Welcome to Unit 5! Here we'll take a look at how magnets work, as well as investigate the relationship between electricity and magnetism. This topic is the foundation of most of our modern world. It allows us to create electricity, use electric motors, and makes speakers, computers, and cell phones all work. As far as the AP exam is concerned, this unit covers approximately 10% of the exam questions. If you'd like some practice problems, check out the AP Classroom
Unit 5 Progress Check which has 35 MCQ and 2 FRQ for you to try
5.1 Electric Fields & Forces 🧙
This section builds on the concepts from Unit 3, specifically Coulomb's Law. I'm going to do a quick overview of it below, but if you want a more in depth look, please take a few minutes to refresh yourself
with that material.
Electrostatic Force & Coulomb's Law
Coulomb's Law describes the force of attraction (or repulsion) experienced between two charged point objects. Point charges simply mean that we can approximate the charges as acting from a single point. The equation for calculating electrostatic force is given below:
where q1 and q2 represent the two charges, r is the distance between the charges, and εo is the Permittivity of Free Space constant (which is given in your reference tables). Notice that if q1 and q2 are the same charge, we'll end up with a positive result. A positive Fe value leads to repulsion.
Physics Review Note: Electrostatic Force is a force! This means that we need to apply Newton's 3 Laws to the movement of charges too. One very common mistake is to forget that the two charged objects form a Newton's 3rd Law pair, the force between the two objects is equal in magnitude and opposite in direction.
Every charged object has an electric field surrounding it, similar to how every object with mass has its own gravitational field. The more charge (or mass) there is, the stronger the field is. The only difference is that while a gravitational field must be attractive, an electric field can be either attractive or repulsive. By convention, we use the direction that a positive test charge will move to draw our electric fields.
Rules for Drawing:
Field lines are vectors and must be drawn with arrows.
Lines go away from a positive charge and towards a negative charge.
The strength of the field can be visually represented by the density of the field lines. Therefore field, lines must never touch or cross. This would represent an infinitely strong field.
Simple Fields 🌐
Image Courtesy of wikimedia
Image Courtesy of Ck12
Image Courtesy of researchgate
Try using the PhET simulation
below to create your own fields and notice how the field strength changes as a function of charge and distance.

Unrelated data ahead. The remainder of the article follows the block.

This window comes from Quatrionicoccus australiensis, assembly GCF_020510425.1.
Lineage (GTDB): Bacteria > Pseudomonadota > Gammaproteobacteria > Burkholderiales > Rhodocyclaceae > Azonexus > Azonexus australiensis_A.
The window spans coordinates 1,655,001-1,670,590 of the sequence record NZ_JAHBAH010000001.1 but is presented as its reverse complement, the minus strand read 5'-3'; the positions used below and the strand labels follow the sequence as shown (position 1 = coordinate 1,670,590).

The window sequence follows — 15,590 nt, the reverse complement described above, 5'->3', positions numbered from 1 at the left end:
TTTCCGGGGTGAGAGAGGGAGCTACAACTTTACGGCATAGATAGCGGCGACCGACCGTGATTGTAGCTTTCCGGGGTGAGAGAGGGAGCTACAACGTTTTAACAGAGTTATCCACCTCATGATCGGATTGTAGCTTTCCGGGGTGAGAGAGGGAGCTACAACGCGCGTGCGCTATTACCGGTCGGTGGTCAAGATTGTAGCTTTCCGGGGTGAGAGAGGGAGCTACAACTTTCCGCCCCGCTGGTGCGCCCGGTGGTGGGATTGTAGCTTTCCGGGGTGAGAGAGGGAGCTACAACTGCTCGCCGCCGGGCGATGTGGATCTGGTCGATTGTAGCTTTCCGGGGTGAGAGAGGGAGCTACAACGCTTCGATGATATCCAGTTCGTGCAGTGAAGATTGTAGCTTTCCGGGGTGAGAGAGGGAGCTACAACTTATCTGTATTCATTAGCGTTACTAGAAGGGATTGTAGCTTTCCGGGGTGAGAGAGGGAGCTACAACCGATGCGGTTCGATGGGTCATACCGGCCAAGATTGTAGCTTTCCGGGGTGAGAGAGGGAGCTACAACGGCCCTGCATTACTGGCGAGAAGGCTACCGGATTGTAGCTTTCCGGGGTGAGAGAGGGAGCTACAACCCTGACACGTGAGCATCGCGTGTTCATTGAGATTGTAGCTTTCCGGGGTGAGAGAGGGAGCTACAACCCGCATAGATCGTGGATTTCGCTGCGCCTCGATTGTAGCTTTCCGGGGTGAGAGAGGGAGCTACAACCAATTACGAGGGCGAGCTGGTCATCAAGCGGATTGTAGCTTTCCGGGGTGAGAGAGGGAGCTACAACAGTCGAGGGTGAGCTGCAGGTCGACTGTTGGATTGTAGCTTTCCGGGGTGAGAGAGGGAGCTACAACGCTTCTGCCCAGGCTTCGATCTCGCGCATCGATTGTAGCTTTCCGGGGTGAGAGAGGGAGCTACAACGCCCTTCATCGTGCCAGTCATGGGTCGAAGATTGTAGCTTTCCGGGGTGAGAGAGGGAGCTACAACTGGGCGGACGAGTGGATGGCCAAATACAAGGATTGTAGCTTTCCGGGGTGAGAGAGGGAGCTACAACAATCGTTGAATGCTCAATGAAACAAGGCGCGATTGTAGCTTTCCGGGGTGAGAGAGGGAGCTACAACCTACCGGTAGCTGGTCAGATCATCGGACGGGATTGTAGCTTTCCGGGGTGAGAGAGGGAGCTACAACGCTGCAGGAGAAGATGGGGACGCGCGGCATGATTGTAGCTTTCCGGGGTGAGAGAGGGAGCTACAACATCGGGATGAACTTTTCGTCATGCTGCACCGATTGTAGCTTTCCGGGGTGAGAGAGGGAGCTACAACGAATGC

Electric Field Strength
We've seen visually what electric fields look like. Now it's time to mathematically describe them.
The basic idea is to place a test charge at various locations in the field, measure the electrostatic force at that location, then calculate the field strength. The equation off of your reference tables for electric field strength is:
where Fe is the electrostatic force found by using Coulomb's Law, and q is the charge on the test charge used to measure the field.
We can also rearrange the equation to determine E in terms of the charge on the point charge Q.
Image created by the author
C = D > A = B > E = F
Each pair of point charges must have an equal force on them (N3L). A&B and C&D have opposite charges so therefore must attract. E&F have the same charge and must be repelling. The magnitude of the force is directly proportional to the charges and inversely proportional to the square of the separation distance, so the shorter distance in C&D results in a larger force even though the charge in B has a greater magnitude.
A & B ⇒ Fe = -8 / x^2 (Attractive)
C & D ⇒ Fe = -4 / (x/2)^2 = -16/x^2 (Attractive)
E & F ⇒ Fe = 9/x^2 (Repulsive)
Image Courtesy of collegeboard
a) What is the direction of the force on the test charge due to the two other charges?
b) If F is the magnitude of the force on the test charge due to only one of the particles, what is the net force acting on the test charge due to both of the charges?
a) The net force must be directed towards the bottom left corner of the page. The test charge and both Q charges are positive so they must repel. The test charge is repelled downwards and to the left.
b) The test charge experiences two forces, both of magnitude F repelling it downwards and to the left. Using the Pythagorean theorem we can determine the resulting net force
Image Courtesy of the AP Physics 2 Course & Exam Description
Choice B is correct.
Because both tape 1 and 2 attract an uncharged object, we know they both must have a net charge. Since like charges repel and opposites attract, Tape 1 must be negative and Tape 2 must be positively charged.